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Wednesday, 20 February, 2002, 13:03 GMT
Traditional powers isolated
BBC Sport Online's Martin Gough looks at the power struggle going on behind the scenes of the debate over Test match referees.
Their teams took the field in the first ever Test match, and they remain strongholds of the game.
But now Australia and England find themselves standing out from the cricketing crowd as the debate over match referees continues to bubble.
And the fight for the power base of international cricket looks set to take place at the executive board meeting of the International Cricket Council (ICC) in Cape Town on 15 March.
The ICC was on Tuesday forced to postpone its commission looking into the issues surrounding match referees, and examining the controversial actions of Mike Denness last November.
India objected to the make-up of the panel, and rallied four other members of the executive board (made up off all 10 Test-playing nations) to force the game's governing body to back down.
There is more to this, though, than the actions of former England captain Denness, who punished six Indian players during their Test series in South Africa and caused street protests on the streets of Delhi.
The Asian Cricket Council (ACC) adopted a resolution at its meeting last weekend, stating that the "region's sentiments are not being respected" by the ICC and the Denness affair is seen as an example of that.
England and Australia are strongly associated with the running of the game's governing body.
Currently two Australians - president Malcolm Gray and chief executive Malcolm Speed - hold sway over day-to-day issues under the clock tower at Lord's.
Even with Asia taking an opposing stance, the game's traditional powers would have expected support from several of their traditional allies.
But, on Tuesday, South Africa joined the ACC members against the planned referees commission, and the ACC was reportedly confident that only New Zealand, Australia and England would oppose their stand.
That decision was motivated by financial considerations - India had threatened to return home immediately if Denness stood and there were ticket sales and television rights to consider.
But the United Cricket Board of South Africa was also placed under pressure by their government, which enjoys friendly trading ties with India.
And the Indian board were a great ally as South Africa emerged from sporting isolation, supporting their return to international cricket and hosting their first tour.
Of the remaining nations, Zimbabwe have likewise been favoured by India of late, with regular reciprocal tours between the countries helping out the cash-strapped Zimbabwe Cricket Union.
And they would not want to jeopardise that relationship by siding with countries that have so far been reluctant to play Test series in Zimbabwe, or to support their campaign for Test status 10 years ago.
The West Indies are in a similarly precarious position, and are about to host a lucrative five-Test series against India.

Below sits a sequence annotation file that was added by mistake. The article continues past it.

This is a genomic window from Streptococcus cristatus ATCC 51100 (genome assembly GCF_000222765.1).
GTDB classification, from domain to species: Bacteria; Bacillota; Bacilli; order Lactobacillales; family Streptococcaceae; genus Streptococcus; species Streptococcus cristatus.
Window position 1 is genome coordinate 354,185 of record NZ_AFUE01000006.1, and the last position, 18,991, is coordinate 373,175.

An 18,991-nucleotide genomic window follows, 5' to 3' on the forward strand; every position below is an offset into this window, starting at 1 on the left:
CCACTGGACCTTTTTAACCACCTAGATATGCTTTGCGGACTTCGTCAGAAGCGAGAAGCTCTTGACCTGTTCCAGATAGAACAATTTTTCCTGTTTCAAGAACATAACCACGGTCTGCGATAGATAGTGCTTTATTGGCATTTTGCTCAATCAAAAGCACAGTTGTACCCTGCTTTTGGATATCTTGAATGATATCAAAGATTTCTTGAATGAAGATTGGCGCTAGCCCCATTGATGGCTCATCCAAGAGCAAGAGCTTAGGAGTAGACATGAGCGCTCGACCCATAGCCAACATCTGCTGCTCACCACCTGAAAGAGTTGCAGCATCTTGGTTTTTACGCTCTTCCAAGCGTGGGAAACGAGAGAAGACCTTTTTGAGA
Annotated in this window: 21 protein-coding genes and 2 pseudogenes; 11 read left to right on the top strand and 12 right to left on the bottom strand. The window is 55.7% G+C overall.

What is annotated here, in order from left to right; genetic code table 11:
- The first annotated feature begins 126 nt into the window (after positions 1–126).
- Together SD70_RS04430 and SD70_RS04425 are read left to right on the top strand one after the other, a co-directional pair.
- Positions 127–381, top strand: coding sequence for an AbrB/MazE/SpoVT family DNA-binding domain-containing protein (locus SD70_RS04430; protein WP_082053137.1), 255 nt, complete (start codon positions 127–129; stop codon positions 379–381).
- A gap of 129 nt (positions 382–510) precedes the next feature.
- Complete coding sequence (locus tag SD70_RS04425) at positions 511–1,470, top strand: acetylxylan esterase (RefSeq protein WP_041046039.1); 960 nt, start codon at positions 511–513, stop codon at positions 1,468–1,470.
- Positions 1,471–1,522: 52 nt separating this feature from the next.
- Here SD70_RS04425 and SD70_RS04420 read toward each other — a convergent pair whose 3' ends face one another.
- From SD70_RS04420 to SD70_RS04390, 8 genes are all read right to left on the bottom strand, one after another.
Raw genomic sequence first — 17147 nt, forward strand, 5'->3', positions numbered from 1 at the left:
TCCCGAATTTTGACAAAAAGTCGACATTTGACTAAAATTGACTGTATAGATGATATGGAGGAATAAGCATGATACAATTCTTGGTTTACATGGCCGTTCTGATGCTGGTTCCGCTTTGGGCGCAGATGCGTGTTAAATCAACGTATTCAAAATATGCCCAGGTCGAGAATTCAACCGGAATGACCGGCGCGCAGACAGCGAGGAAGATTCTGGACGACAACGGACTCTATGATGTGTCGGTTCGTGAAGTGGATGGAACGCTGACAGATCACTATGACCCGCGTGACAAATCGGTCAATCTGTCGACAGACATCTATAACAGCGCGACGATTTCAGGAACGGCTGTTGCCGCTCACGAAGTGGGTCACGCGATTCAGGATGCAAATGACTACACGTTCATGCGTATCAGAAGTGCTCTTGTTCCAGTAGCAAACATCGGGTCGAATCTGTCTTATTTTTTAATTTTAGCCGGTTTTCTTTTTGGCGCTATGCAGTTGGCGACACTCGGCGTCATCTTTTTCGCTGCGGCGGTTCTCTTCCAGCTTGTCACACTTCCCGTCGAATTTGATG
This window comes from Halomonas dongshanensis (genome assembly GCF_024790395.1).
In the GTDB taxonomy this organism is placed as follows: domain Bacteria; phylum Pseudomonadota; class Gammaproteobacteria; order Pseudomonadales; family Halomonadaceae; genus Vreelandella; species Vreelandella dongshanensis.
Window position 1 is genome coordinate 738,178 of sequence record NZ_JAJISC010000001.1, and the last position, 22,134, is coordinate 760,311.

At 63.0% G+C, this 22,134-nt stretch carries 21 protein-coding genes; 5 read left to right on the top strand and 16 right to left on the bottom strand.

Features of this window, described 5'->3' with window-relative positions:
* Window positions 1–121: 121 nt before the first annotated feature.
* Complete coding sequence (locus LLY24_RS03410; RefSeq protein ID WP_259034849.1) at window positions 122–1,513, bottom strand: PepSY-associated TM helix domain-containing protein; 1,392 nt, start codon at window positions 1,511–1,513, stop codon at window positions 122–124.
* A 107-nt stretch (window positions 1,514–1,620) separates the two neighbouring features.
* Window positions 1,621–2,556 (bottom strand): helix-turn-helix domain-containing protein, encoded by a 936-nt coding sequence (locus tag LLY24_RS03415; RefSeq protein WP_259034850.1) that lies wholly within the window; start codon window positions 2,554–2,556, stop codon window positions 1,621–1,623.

Key to the setting up of this opposition, though, is the often-stormy relationship between Asian super-powers India and Pakistan.
While the sides are currently unable to meet each other on the playing field, the Indian board, headed by Jagmohan Dalmiya, has defended its position as being a result of government policy rather then its own feelings.
The Pakistan Cricket Board (PCB) shares India's views that the ICC is biased towards its more senior members.
And chairman Tauqir Zia said in November that it should take a more neutral stand, similar to world football's governing body FIFA.
But the relationship between the two countries has been cemented because both have individual beefs against the ICC.
While India grumble about Denness, Pakistan have been hit financially by the refusal of several teams to tour in the wake of the military action in neighbouring Afghanistan, and the tensions with India over the Kashmir conflict.
And they are still campaigning to have the action of fast bowler Shoaib Akhtar cleared once and for all, while the ICC contend that he cannot be treated as a special case.
Having traded support on these issues, the two countries make a formidable opponent.
But talks of a breakaway from the ICC can only materialise if India are allowed to play Pakistan at senior level again.
It is ironic that India's main bone of contention with the ICC is its shifting of day-to-day decisions away from the member nations and into the hands of its full-time officials.
The ICC had been criticised in the past for being toothless, discussing major issues but leaving individual boards to make their own decisions in their own interests.
But he now seems intent on having each decision discussed at executive board level, to ensure Asian voices are heard.
ICC president Gray voiced his frustration at the backward step on Tuesday, as moves to streamline match-refereeing were put on hold.
"With the new five man panel taking up its duties in April this is a matter that required immediate resolution at the [executive] board, rather than further debate about the composition of the commission," he said.
If a truce, however uneasy, is to return, it will be up to Gray and Speed to ensure efficient management that does not result in alienation.
Otherwise there could be a return to the individually-motivated anarchy of the past.
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